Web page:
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#1 Edited by liquiddragon (3381 posts) -

Underrated, it's perhaps the most overused label in gaming and all of entertainment. But like a lot of words, has it lost all its meaning? As far as I know, underrated means some combination of it wasn't received as well as it should've or misunderstood around its release, didn't meet sales expectations or sold poorly, and/or isn't/wasn't popular and generally didn't get its due.

But can something stop being underrated and when does that happen? It seems like word travels so fast and certain thoughts and opinions get repeated over and over again, everyone pretty much know what generally is considered underrated or overrated and everything in between. But if everyone knows something is suppose to be underrated, doesn't that not make it underrated anymore?

Anyway, what do you think are games that were underrated but no longer are?

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#2 Posted by Efesell (4508 posts) -

I think they just instead start getting called cult classics.

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#3 Posted by fisk0 (6901 posts) -

I guess I'd say in recent years, Dragon's Dogma seemed underrated at release, being overlooked in favor of Dark Souls and Skyrim, but after the PC release a couple of years ago it seems to have gotten much more recognition and is probably pretty much ... correctly rated these days?

I think there have been some other rereleases or remasters in recent years that have brought back attention on some older games that seemed to be overlooked in their time but have gotten their due attention since then. Especially with the recent boom of Infinity Engine style CRPG's, I think that some games that seemed outdated when they were released in like 2002-2003 are getting revisited from a different perspective. Icewind Dale 2 kinda comes to mind as something that came across as outdated and underwhelming in the light of 3D contemporaries like Knights of the Old Republic and Morrowind, but which people appreciate more today with the Enhanced Edition stuff, while the 2002-2003 realtime 3D graphics it competed against at the time has lost its shine. The early Divinity games also seem to get more recognition after the Original Sin games, while at the time they were often written off.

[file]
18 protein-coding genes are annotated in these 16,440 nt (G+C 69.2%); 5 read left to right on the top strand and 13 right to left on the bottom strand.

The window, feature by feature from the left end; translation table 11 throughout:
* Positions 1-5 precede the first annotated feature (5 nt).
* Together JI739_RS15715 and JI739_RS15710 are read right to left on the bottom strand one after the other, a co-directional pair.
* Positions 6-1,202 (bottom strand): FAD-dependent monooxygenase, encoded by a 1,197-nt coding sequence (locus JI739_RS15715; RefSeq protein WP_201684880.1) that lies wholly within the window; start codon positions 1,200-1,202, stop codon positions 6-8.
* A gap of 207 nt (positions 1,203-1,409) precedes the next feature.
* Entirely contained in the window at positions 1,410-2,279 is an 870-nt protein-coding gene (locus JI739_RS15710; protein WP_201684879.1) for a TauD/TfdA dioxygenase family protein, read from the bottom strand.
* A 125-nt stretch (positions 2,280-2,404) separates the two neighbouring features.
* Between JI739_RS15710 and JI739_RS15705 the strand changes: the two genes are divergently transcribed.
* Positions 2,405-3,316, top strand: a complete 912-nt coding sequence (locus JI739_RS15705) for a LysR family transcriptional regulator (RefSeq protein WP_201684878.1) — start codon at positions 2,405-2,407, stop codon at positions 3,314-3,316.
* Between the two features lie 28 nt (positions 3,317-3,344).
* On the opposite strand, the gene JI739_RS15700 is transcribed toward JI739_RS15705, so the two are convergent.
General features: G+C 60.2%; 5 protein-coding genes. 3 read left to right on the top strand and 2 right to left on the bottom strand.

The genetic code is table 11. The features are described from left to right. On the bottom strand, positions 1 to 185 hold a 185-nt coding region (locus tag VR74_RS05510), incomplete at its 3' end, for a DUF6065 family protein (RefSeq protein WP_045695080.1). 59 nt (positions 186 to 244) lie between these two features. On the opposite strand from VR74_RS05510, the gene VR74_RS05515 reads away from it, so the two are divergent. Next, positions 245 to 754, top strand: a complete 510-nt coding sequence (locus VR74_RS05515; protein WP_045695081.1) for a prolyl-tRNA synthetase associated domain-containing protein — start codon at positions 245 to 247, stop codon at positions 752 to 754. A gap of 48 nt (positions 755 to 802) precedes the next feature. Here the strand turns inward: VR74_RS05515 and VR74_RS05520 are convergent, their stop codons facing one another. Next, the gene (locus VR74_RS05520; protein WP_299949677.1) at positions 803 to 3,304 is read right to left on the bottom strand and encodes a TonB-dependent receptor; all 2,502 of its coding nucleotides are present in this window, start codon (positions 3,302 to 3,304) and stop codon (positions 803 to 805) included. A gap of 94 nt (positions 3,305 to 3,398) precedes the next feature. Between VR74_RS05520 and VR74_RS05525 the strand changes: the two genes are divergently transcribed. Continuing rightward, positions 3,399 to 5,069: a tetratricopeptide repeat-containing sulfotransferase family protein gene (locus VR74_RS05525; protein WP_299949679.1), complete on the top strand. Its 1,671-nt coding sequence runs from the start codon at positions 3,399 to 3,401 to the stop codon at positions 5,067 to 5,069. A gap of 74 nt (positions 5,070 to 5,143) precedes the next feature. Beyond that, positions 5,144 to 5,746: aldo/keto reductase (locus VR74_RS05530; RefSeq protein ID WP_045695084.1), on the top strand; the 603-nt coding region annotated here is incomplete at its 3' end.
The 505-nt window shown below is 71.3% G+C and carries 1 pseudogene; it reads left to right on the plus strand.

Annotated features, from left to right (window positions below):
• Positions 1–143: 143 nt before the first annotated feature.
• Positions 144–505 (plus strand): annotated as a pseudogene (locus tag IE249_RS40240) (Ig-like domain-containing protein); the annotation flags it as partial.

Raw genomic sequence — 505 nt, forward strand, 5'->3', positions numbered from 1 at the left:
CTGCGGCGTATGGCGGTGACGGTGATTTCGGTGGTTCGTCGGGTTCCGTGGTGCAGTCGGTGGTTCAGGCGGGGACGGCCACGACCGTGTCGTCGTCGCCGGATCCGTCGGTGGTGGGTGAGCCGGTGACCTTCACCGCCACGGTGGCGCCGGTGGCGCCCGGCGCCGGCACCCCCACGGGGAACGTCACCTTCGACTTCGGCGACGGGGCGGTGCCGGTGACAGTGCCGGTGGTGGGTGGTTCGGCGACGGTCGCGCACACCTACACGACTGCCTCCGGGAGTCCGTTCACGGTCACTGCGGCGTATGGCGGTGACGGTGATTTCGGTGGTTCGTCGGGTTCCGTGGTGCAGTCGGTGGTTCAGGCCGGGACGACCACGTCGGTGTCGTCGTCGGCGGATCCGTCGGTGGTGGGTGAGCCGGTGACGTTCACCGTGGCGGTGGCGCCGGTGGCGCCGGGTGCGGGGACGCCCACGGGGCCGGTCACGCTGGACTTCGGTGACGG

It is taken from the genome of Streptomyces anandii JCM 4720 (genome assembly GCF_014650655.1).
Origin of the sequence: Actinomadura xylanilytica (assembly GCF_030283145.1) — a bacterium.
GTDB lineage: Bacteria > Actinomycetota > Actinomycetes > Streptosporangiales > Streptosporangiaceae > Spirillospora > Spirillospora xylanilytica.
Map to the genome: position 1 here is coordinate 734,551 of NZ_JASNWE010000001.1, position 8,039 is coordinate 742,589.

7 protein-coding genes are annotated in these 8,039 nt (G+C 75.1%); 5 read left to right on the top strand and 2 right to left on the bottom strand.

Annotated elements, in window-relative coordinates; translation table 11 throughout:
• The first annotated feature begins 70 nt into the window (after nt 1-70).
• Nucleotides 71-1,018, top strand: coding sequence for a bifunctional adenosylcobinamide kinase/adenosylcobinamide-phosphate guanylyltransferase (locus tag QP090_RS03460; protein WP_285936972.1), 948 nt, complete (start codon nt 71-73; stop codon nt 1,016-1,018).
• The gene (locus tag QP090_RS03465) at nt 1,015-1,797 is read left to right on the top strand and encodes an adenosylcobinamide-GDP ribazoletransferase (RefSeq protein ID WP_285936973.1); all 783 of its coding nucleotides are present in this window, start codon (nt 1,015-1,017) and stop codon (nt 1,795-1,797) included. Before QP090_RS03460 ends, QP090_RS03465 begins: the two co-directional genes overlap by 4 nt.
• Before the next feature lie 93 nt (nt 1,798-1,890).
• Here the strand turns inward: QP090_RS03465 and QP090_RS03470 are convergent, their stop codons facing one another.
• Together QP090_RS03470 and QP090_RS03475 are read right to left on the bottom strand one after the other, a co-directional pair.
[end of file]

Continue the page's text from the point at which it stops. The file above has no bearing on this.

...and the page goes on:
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#4 Posted by Ungodly (449 posts) -

I actually think Dark Souls is a great example of a game being overlooked, and then through word of mouth, became a big success. I could be misremembering though.

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#5 Posted by Rejizzle (1122 posts) -

@ungodly said:

I actually think Dark Souls is a great example of a game being overlooked, and then through word of mouth, became a big success. I could be misremembering though.

I would call Demon's souls this, but Dark Souls took off decently fast if I remember.

I usually think of something as underrated if a game is critically acclaimed, but not a financial success. Something like Tokyo Mirage Session #FE that reviewed well, but launched on the Wii U with no marketing push.

I want to call Chibi Robo an underrated game, but as much as I personally love Chibi, it has just enough weird obtuse shit to turn most people off. Therefore, Chibi Robo is an amazing game that sold as many copies as it should have.

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#6 Edited by Bonbonetti (108 posts) -

An underrated game is simply a niche game that some people think should have been much more popular with the mainstream.

The Demon's Souls and Dark Souls comparisons are good examples of this. The former went largely unnoticed in the West while the latter became famous from the start, largely thanks to its slogan 'Prepare to die'. The media attracted lots of views from playing this "super difficult hardcore" game. Dark Souls was also helped by being released on XBox as well, not just the PS3.